hello Salient readers

A special hello to any Salient readers who drop by. The place is a little bare of late, but there’s plenty of interesting stuff if you poke around. There is a category menu on the sidebar; the About page also may be useful.

(Regular readers of this blog may wish to track down today’s issue of Salient – the drugs special – which features a feature by the dancing moose about television. There may be more over the next couple of issues.)

(Hmm. Just had a look at it. A couple of minor textual edits, I think, but the content is mostly there. There’s a big stupid tag line about P and Shortland St that I didn’t write, and the somewhat obvious Disposable Heroes quote was added. I had no say in the art used.)

6 Responses to “hello Salient readers”

  1.   morgue
    September 24th, 2007 | 5:28 pm

    Also in this issue: reviews of JAAM’s new issue and Scott Kendrick’s new collection.

  2.   Janet
    September 25th, 2007 | 12:33 pm

    It’s also on Salient online – salient.org.nz for those of us who can’t easily track down copies of salient cos we’re not on campus 🙂

  3.   Janet
    September 25th, 2007 | 12:34 pm

    It’s also on Salient online – http://www.salient.org.nz for those of us who can’t easily track down copies of salient cos we’re not on campus 🙂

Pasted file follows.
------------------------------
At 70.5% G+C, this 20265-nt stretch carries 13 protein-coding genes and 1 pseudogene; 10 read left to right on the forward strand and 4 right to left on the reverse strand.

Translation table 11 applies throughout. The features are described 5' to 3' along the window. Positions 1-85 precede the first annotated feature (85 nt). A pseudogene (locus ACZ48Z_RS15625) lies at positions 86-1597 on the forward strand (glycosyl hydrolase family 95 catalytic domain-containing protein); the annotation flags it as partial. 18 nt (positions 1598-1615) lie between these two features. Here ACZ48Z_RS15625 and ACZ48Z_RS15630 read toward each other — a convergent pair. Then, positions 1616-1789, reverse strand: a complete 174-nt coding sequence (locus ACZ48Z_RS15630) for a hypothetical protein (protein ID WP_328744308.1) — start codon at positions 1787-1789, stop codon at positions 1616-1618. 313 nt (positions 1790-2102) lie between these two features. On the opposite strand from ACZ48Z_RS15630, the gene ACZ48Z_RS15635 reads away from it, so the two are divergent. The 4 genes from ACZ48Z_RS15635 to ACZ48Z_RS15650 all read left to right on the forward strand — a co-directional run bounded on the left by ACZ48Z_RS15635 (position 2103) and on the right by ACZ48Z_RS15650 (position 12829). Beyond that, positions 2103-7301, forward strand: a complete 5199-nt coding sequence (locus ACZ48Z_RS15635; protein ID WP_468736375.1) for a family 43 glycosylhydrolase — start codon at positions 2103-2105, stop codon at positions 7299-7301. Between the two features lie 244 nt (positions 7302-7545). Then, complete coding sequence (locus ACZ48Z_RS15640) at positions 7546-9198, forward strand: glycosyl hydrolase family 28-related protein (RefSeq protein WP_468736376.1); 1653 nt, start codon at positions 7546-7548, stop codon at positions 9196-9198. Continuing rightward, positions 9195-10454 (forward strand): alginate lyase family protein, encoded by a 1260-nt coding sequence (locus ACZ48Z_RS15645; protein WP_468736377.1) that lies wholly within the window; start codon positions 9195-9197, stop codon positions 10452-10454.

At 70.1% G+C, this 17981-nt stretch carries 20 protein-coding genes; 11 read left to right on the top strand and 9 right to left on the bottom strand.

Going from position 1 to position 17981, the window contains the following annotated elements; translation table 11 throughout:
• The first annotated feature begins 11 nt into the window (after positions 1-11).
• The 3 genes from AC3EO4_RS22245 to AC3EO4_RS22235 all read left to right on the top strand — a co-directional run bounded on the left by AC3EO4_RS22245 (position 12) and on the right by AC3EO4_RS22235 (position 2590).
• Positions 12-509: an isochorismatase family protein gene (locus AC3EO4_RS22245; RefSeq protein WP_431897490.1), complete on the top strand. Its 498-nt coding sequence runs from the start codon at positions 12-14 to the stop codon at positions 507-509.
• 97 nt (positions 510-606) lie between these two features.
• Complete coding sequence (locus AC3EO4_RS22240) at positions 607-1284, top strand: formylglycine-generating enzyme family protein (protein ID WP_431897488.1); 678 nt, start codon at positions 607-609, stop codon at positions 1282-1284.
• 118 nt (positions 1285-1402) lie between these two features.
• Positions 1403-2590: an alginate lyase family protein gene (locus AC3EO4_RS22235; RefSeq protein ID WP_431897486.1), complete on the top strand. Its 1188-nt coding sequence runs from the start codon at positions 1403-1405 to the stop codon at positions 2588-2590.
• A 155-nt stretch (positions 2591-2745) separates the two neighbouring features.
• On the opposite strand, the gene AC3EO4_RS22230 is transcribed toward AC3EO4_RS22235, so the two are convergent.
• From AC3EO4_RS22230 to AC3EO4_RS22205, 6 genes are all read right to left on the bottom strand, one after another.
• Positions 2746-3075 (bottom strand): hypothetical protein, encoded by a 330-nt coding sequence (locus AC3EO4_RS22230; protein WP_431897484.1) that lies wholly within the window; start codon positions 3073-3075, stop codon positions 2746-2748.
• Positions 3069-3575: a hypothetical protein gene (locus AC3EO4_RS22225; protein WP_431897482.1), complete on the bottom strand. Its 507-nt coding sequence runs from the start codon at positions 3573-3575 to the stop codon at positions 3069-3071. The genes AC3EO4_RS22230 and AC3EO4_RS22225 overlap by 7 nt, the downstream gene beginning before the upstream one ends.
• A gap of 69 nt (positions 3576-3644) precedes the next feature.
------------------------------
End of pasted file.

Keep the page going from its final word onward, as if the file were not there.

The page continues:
4.   Administrator
    September 27th, 2007 | 3:22 pm

    I will probably repost it here when I get the chance. There will be another article in next week’s Salient, too. And probably one the week after that.

  5.   R-Bot
    September 29th, 2007 | 11:16 pm

    Just read it. I think I’m going to spend the rest of the evening watching 30 seconds of TV, then reading for 30 seconds. Repeat. Bring on the endorphins.
    Suddenly dial up load times have an upside.

  6. September 30th, 2007 | 6:40 pm

    Television brought the brutality of war into the comfort of the living room. Vietnam was lost in the living rooms of America – not on the battlefields of Vietnam. Today the tyrant rules not by club or fist, but disguised as a market researcher, he shepherds his flocks in the ways of utility and comfort.

    Advertising is the greatest art form of the 20th century. Far more thought and care go into the composition of any prominent ad in a newspaper or magazine than go into the writing of their features and editorials. Ideally, advertising aims at the goal of a programmed harmony among all human impulses and aspirations and endeavors. Using handicraft methods, it stretches out toward the ultimate electronic goal of a collective consciousness. The business of the advertiser is to see that we go about our business with some magic spell or tune or slogan throbbing quietly in the background of our minds. The modern Little Red Riding Hood, reared on singing commercials, has no objection to being eaten by the wolf.

    We become what we behold. We shape our tools and then our tools shape us.

    I don’t necessarily agree with everything I say.